* London Olympics dogged by criticism in recent weeks
* Anticipation builds as torch relay tours capital
* Mayor says "Olympo-scepticism" is being banished
(Adds quotes on border staff strike, pope comment)
By Mohammed Abbas
LONDON, July 22 Organisers of the Olympics hit
back on Sunday at cynics after weeks of negative headlines,
saying criticism over planning mistakes and costs were being
outweighed by a surge in public excitement as the gala opening
Britain's famously caustic media, which have highlighted
security and transport problems before the July 27-Aug. 12
Games, also seemed to adopt a more positive stance as thousands
turned out to cheer the Olympic torch relay through London.
"I think possibly what we're going through as a nation, as a
city is that necessary, pre-curtain-up moment of psychological
self-depression before the excitement begins on Friday when the
curtain goes up," London Mayor Boris Johnson told the BBC.
"The mood is perceptibly changing. People are starting to
get really excited here in London about the arrival of the torch
.... The last remaining clouds of dampness and Olympo-scepticism
are going to be banished," he later told Sky News.
Thousands turned out in London on Saturday as the Olympic
torch relay began the final leg of its journey around Britain,
and on Sunday the flame was carried to the top of the London Eye
ferris wheel opposite Big Ben and the houses of parliament.
In the coming days, the torch will be carried around
London's religious, political and royal landmarks, culminating
in the lighting of the Olympic cauldron in east London.
The run-up to the Games has been dogged by weeks of rain and
difficulties in recruiting enough security staff, prompting the
government to draft thousands of extra army personnel to make up
for the shortfall.
Transport delays also loom over the Games, with border staff
planning to strike on July 26 - expected to be one of the
busiest days in the history of London's Heathrow airport - over
job cuts and pay, and train drivers in central England set to
walk out on Aug. 6-8 in a dispute over pension contributions.
London's underground rail network, a 19th-century creation,
may struggle to cope with tens of thousands of Olympic tourists.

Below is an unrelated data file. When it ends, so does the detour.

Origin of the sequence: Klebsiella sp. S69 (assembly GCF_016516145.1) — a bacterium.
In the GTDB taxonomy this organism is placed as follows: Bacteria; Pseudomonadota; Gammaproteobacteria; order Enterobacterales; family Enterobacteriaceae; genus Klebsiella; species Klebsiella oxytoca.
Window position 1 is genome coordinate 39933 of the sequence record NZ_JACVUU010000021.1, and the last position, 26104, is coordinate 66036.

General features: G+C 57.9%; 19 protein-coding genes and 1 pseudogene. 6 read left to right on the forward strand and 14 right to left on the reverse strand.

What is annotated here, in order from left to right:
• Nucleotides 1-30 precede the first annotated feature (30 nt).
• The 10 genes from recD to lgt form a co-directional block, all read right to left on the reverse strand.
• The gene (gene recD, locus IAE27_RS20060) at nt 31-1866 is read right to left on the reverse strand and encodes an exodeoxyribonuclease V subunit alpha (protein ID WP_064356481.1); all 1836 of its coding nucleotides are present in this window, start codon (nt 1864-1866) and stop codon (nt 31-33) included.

The government and the union representing border staff on
Sunday appeared no closer to averting industrial action.
"People are working at breaking point. When passengers are
queuing at Heathrow for four hours, they take their anger out on
front-line border staff and nobody should have to work in those
conditions," said union boss Mark Serwotka.
Culture Secretary Jeremy Hunt gave little ground.
"Surely this is a time not for promoting an industrial
grievance, but putting the country first," he said.
The spat has added to a slew of negative headlines about the
Games and a raft of logistical headaches for Olympic organisers.
Writing in the Daily Mail newspaper, Sebastian Coe, chairman
of the London Olympic organising committee, said the words
"fiasco, chaos and crisis" had become the new currency of
journalists, who describe his committee as "dysfunctional".
"Sometimes you fight back because the reportage bears no
resemblance to reality .... You have the insatiable desire to
start every explanation to your inquisitor with: 'Lighten up. We
are staging the greatest celebration of sport'," he said.
Britain's press, however, appeared to be joining the Games
bandwagon on Sunday, dedicating pages to the torch relay in
London and giving away special Olympic guides and supplements.
Still, jitters hang over the Games, with 2012 being the 40th
anniversary of the 1972 Munich attack by Palestinian militants
that killed 11 Israeli Olympic team members - a reminder of the
security challenges ahead.
"This is an event that is naturally attractive, even if
there aren't concrete alerts. Readiness and vigilance are
required .... Things like the Munich massacre have happened in
the past," Israeli Defence Minister Ehud Barak told reporters.
Olympic organisers on Saturday ruled out marking the
anniversary of the killings at the London opening ceremony,
despite campaigning by the victims' families.
For one Olympic team, security problems began before they
had even left home, with the president of Libya's Olympic
Committee Nabil Elalem taken from his car by gunmen in Tripoli
last week, before being freed on Sunday.
A colleague said he may still make it to the Games.
Pope Benedict, speaking during his regular Sunday address,
said he hoped the London Games - the first in the British
capital since 1948 - would foster world peace.
"I pray that, in the spirit of the Olympic truce, the
goodwill generated by this international sporting event may bear
fruit, promoting peace and reconciliation throughout the world."
(Additional reporting by Dan Williams in Jerusalem, James
Mackenzie in Rome and Marie-Louise Gumuchian in Tripoli; editing
by Mark Heinrich)